[REVIEW] Babe’s Bible: Gorgeous Grace @DLT_Ed

[REVIEW] Babe’s Bible: Gorgeous Grace @DLT_Ed

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Well, I was sent these books last year for review (not with a specific deadline), and I’d been avoiding them as I haven’t really found much Christian fiction I like, and the title Babe’s Bible grated somewhat, and the cover art gave the sense that they’d be a bit Mills & Boon like…

Well, there’s definitely some romance in the first book, which I’ve just read this morning, but it’s not M&B! In the middle of clearing out the house, I decided to have a read of the first couple of chapters to see what I thought of it … and I read the whole book! I need to put down the other two, as I have other things to do, but knowing that several of my friends had thought the same thing …

The book has as it’s central character, Grace, who’s in her first curacy, and her friendship with Chloe, the youth-worker, who has just had an affair with the vicar, which has had a range of ramifications. So – we start with adultery, and in seeking to understand this, Grace refers to her Bible, and the story of the woman charged with adultery, and creates a fictionalised account of Lila (the woman charged with adultery), making very clear the man’s part in the adultery. As the book continues, weaving stories between the past and the present, we get to see Lila’s friendship with Mary, the woman who poured perfume on Jesus. What I really loved, knowing that this is fictionalised, but coming from the perspective of someone who’s ordained (and therefore had extensive theological training), is that we really get to see the – often well known – stories of Jesus, through the perspective of women – something we often don’t see in the Bible.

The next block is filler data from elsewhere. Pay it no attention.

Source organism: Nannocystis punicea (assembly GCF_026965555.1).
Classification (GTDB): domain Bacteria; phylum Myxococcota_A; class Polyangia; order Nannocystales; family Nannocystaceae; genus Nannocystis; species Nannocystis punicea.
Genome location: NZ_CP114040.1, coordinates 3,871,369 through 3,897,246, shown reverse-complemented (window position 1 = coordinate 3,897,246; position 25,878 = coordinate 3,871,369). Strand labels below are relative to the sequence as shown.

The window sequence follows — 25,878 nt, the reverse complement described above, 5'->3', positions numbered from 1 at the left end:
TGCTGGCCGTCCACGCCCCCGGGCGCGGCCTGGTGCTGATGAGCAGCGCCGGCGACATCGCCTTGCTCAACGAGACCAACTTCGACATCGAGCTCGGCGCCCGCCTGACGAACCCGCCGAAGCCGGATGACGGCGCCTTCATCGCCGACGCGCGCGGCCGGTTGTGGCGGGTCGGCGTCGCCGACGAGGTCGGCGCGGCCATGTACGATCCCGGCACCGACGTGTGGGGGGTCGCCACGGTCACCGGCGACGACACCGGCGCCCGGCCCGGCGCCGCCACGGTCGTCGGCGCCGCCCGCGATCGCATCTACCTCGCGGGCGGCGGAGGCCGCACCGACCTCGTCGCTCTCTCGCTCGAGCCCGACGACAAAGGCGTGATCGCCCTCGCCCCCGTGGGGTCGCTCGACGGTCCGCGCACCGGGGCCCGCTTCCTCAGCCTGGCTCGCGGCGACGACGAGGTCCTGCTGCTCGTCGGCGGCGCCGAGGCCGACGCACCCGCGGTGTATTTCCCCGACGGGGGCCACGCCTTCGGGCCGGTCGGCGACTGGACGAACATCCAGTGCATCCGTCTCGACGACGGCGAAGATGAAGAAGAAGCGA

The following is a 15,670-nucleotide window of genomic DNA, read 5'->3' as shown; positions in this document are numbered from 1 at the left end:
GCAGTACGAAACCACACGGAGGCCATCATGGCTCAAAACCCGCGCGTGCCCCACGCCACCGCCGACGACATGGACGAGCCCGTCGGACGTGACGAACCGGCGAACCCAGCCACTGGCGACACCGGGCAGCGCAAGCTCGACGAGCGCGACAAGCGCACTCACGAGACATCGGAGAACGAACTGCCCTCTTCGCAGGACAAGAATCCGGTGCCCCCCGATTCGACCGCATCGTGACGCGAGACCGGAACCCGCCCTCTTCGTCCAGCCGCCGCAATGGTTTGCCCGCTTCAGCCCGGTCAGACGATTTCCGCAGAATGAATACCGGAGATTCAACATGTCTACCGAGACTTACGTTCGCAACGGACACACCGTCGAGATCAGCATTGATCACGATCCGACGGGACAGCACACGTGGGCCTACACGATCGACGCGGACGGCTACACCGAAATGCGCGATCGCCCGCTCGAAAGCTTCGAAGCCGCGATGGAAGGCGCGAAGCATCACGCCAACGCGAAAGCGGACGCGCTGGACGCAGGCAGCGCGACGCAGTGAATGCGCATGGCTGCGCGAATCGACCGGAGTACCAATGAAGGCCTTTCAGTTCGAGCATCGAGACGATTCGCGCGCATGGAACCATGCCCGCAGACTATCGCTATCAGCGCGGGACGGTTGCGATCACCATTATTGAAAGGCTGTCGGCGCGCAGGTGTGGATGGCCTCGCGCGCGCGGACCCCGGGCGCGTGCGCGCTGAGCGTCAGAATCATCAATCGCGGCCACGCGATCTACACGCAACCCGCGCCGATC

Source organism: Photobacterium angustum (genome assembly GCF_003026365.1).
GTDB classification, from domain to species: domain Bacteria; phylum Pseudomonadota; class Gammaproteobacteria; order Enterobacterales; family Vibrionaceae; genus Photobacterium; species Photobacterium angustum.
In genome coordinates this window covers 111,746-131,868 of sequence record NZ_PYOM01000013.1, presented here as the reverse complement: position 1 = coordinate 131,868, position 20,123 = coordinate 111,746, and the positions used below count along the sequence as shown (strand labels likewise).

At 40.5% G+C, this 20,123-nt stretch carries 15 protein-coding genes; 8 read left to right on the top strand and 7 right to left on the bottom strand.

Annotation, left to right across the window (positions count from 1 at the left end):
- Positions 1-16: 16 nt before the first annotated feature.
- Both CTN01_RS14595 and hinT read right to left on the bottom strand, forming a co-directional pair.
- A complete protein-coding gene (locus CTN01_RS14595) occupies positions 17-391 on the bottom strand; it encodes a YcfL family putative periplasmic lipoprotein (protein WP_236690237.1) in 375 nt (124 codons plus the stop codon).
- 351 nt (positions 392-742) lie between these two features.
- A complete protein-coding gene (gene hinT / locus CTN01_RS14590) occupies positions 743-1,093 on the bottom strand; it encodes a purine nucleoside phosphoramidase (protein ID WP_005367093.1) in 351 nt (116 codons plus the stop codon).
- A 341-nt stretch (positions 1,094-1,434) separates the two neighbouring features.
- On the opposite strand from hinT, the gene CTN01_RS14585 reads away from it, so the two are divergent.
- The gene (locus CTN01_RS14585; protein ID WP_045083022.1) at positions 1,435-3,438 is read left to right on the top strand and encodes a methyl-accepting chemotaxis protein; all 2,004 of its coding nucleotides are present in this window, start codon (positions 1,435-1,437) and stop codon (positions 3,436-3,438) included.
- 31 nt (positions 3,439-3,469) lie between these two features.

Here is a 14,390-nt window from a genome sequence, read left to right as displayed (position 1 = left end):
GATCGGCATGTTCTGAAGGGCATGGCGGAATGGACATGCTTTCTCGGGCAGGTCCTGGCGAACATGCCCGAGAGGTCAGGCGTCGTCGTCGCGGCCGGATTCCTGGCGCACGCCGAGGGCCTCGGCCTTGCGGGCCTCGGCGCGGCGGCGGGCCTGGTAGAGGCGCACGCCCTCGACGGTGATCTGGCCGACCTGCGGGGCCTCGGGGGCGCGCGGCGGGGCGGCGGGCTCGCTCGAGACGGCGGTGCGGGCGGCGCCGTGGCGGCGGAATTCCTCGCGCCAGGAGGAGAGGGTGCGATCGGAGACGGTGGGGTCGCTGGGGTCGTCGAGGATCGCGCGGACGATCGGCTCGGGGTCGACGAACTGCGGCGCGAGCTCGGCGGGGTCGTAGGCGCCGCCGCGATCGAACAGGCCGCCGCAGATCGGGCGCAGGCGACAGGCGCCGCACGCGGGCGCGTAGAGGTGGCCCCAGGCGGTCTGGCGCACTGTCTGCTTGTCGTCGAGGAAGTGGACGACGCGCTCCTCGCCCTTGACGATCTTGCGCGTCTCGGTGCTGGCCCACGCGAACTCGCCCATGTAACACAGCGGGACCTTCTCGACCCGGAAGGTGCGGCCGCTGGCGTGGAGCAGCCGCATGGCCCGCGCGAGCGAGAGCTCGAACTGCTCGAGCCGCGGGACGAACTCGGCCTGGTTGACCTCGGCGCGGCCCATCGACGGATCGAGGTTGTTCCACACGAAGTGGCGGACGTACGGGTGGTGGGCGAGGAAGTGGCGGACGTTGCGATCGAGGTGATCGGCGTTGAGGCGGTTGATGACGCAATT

The book deals with difficult topics including unfaithfulness, porn, abortion, sexual abuse, rape, healing, poor church leadership, busyness (the Mary we see is Martha’s sister), angelic visions, speaking in tongues, barrenness, and at one point something reminded me of Saying Goodbye. There’s lots to chew on, and lots of well-woven storylines. I’m glad I gave it a chance, as it’s always good to find new ways of re-engaging with Bible stories (why do you think I’ve worked with bigbible.org.uk for so long!)

This book was provided to me courtesy of Darton, Longman & Todd in exchange for an honest review. All opinions offered above are mine unless otherwise stated or implied.

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drbexl

Life Explorer, HE/learning, Senior Lecturer in Digital Marketing (Manchester Metropolitan University),  Christian, cultural history, WW2 posters: Keep Calm & Carry On, digital world, coach, ENFP, @digitalfprint, @ww2poster #digitalparenting

One thought on “[REVIEW] Babe’s Bible: Gorgeous Grace @DLT_Ed

  1. Interesting. Now partway into the third book (yes, I read fast, especially fiction), definitely getting more charismatic, but combined with Anglo-Catholicism, as the stories weave between Grace in her first incumbancy as she takes on a role dealing with human trafficking, grows the church to 200+ through Alpha, and the early apostles and their determination to spread the gospel whatever the cost – and we see the true human cost that isn’t always seen in our understanding of the Bible.

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